Appealing a planning decision


Information in this topic is worded in a general way to suit the circumstances in all Australian states and territories.

You will find an explanation of words in italics in 1.2 Planning language.


Like most government decisions relating to individual rights, decisions by planning authorities on development applications can be challenged. The formal means of doing this is by lodging an appeal.

Appeals can be lodged by either an applicant, and in most states and territories, by a person who has lodged a submission about a development application provided the submission has met the minimum requirements to qualify for appeal rights. A non-applicant appeal is known as a "third party"appeal.

In general terms:

• an applicant can appeal a decision to refuse a development application or, if the application is approved with conditions, can appeal one or more of the conditions of approval. In some cases, an applicant can also appeal against the time taken for a planning authority to decide a development application; and

• a submitter can appeal a decision to approve an application or can appeal one or more of the conditions of approval.
Appeal process

Appeal process

An appeal requests the court (or other body) to set aside the planning authority’s decision and replace it with a new decision more favourable to the person lodging the appeal (also known as the “appellant”). The court (or other body) considers the application from the beginning and is not limited to merely reviewing the planning authority’s decision.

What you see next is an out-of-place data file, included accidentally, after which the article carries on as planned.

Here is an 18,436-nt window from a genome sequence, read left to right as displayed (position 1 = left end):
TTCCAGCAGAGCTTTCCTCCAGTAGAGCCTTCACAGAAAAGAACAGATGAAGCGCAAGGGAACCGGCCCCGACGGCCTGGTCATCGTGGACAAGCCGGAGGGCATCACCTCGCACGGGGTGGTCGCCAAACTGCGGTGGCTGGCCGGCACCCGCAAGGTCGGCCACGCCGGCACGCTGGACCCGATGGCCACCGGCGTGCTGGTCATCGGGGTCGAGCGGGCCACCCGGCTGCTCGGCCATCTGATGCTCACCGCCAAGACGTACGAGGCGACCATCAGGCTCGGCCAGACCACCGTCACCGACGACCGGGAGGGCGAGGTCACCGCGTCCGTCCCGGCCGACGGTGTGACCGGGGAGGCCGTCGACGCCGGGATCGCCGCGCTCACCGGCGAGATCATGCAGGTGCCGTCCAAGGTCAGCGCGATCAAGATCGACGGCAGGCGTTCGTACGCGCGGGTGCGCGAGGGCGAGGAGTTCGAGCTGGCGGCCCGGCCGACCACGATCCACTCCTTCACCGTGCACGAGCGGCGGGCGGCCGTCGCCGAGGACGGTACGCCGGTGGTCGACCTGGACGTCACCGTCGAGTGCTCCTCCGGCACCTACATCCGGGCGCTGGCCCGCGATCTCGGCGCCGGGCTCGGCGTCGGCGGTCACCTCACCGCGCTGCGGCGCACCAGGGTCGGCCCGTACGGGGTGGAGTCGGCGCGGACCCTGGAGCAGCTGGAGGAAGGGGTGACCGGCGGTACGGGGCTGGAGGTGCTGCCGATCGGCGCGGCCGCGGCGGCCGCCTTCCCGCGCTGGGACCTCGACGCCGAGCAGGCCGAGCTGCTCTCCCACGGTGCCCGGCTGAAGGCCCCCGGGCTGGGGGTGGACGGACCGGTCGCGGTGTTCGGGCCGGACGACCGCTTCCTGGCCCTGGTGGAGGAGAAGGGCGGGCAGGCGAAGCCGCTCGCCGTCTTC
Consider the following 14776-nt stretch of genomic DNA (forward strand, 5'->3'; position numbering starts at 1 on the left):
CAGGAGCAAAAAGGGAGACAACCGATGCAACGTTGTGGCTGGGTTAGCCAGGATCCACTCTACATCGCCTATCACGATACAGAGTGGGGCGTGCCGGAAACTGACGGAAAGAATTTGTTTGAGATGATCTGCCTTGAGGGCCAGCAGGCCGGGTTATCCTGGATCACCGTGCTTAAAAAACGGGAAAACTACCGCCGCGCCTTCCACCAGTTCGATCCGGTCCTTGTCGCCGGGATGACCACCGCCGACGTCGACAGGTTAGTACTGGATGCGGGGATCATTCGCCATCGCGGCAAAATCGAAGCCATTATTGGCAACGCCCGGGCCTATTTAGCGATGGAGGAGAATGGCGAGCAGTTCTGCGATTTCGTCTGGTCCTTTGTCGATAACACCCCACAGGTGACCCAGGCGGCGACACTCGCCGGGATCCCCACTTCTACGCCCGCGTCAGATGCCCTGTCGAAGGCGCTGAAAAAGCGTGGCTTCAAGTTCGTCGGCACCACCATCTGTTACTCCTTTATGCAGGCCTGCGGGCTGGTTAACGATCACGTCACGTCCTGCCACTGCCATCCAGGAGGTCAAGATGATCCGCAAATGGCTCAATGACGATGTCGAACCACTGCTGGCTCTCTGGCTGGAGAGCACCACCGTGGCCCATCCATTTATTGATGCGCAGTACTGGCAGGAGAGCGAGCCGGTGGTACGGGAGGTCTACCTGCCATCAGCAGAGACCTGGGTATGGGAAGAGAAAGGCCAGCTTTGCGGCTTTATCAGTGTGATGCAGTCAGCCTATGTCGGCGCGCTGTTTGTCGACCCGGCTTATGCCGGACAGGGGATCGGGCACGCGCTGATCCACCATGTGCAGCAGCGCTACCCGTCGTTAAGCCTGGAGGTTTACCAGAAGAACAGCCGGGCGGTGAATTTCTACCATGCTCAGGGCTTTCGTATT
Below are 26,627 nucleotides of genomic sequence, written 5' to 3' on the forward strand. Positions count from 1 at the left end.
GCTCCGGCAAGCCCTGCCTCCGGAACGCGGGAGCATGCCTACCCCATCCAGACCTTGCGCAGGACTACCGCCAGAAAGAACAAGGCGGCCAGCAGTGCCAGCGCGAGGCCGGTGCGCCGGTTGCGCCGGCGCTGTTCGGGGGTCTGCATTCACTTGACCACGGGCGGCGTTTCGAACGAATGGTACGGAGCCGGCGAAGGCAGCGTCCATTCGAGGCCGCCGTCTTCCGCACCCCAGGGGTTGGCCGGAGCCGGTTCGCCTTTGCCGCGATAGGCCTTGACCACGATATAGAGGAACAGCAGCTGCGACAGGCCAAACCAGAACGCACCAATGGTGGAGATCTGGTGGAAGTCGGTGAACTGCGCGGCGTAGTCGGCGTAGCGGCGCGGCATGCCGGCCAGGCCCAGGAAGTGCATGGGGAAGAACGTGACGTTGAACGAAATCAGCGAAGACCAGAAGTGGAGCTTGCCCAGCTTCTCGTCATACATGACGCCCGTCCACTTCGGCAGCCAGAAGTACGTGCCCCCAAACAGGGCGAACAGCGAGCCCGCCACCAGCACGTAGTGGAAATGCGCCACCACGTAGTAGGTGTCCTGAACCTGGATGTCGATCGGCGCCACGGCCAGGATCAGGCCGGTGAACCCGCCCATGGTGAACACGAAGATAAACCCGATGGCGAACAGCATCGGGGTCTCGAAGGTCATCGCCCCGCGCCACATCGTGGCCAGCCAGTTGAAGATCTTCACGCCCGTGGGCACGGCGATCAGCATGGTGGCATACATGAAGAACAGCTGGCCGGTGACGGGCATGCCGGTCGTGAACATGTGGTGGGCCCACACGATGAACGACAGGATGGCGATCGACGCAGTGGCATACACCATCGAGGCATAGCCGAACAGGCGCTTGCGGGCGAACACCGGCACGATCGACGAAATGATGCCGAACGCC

The appeal process is set out in relevant state and territory planning legislation and includes:

• format and timing for lodging the appeal;

• steps to help resolve the appeal including alternative dispute resolution; and
• arrangements for conducting the appeal.
You are allowed to represent yourself in the court, but it is recommended that you engage a lawyer, particularly if the matter is complicated.

Related topics:
1.2 Planning language
1.6 Legal framework for planning decisions

More on-line resources:

Planning scheme and development applications:
• Your local council’s website

Planning legislation, planning process, and planning instruments in each state or territory:

We will build this list over time and invite you to contact us with suggested links you are aware of that can be added to this page.

Want to know more?
Is there something more you want to know about this topic? Contact us with your ideas for future inclusion in TOWN PLANNING FOR EVERYONE resources.

©The Planning Academy 2011
Last updated: 9 Dec 2013

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